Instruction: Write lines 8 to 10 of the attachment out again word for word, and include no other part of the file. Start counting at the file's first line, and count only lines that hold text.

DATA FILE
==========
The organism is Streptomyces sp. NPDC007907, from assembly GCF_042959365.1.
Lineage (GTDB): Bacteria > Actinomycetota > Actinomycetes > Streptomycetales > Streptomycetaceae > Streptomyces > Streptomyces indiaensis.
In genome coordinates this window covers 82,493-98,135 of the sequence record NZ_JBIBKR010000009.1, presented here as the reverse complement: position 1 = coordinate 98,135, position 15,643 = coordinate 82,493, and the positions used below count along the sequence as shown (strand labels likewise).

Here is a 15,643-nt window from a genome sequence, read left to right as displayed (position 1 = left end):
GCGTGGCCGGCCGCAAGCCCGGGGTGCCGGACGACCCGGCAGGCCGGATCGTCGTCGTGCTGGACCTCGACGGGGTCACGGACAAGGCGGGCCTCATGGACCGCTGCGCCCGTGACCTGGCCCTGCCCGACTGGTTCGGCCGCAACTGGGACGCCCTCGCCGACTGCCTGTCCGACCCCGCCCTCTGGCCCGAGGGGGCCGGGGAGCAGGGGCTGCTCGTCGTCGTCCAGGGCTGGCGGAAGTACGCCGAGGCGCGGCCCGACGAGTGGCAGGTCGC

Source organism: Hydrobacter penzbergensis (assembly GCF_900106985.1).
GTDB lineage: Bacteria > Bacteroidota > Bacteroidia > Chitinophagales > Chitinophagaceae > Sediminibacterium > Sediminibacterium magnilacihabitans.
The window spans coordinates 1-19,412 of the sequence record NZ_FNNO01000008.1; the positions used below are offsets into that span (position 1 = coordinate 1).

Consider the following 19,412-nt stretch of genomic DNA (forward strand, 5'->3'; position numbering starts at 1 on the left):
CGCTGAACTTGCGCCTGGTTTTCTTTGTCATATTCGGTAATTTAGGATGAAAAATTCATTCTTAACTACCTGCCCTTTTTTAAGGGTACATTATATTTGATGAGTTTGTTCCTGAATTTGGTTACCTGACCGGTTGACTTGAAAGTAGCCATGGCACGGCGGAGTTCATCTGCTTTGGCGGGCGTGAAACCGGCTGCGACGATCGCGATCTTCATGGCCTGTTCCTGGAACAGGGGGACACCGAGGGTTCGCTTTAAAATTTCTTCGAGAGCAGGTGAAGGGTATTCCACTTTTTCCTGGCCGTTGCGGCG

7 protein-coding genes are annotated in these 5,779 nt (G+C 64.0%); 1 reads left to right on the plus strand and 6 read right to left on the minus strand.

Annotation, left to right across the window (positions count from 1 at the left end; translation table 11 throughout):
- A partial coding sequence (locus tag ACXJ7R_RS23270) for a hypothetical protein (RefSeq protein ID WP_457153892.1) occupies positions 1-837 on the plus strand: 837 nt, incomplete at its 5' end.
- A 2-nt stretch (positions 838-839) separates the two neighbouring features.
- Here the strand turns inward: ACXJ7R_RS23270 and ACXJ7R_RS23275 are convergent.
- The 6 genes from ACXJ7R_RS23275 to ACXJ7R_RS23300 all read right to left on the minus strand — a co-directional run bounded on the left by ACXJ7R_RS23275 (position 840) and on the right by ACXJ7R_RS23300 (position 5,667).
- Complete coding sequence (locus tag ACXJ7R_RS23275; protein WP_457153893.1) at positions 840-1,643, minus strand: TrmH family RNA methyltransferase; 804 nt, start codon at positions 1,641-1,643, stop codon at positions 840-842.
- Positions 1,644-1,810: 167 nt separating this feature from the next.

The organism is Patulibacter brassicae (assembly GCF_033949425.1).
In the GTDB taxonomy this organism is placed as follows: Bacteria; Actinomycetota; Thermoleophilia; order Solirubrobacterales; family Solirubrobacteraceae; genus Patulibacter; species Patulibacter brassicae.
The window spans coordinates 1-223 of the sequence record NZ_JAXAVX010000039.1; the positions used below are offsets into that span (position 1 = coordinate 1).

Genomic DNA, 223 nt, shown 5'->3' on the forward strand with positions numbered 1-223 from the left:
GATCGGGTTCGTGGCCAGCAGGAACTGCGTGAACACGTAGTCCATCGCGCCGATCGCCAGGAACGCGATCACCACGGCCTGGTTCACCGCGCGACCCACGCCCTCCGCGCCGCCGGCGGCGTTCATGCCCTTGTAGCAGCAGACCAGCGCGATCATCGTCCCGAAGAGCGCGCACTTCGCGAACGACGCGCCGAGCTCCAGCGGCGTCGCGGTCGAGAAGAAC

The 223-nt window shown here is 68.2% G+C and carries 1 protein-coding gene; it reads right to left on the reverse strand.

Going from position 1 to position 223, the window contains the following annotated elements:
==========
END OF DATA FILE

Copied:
The window spans coordinates 1-19,412 of the sequence record NZ_FNNO01000008.1; the positions used below are offsets into that span (position 1 = coordinate 1).

Consider the following 19,412-nt stretch of genomic DNA (forward strand, 5'->3'; position numbering starts at 1 on the left):
CGCTGAACTTGCGCCTGGTTTTCTTTGTCATATTCGGTAATTTAGGATGAAAAATTCATTCTTAACTACCTGCCCTTTTTTAAGGGTACATTATATTTGATGAGTTTGTTCCTGAATTTGGTTACCTGACCGGTTGACTTGAAAGTAGCCATGGCACGGCGGAGTTCATCTGCTTTGGCGGGCGTGAAACCGGCTGCGACGATCGCGATCTTCATGGCCTGTTCCTGGAACAGGGGGACACCGAGGGTTCGCTTTAAAATTTCTTCGAGAGCAGGTGAAGGGTATTCCACTTTTTCCTGGCCGTTGCGGCG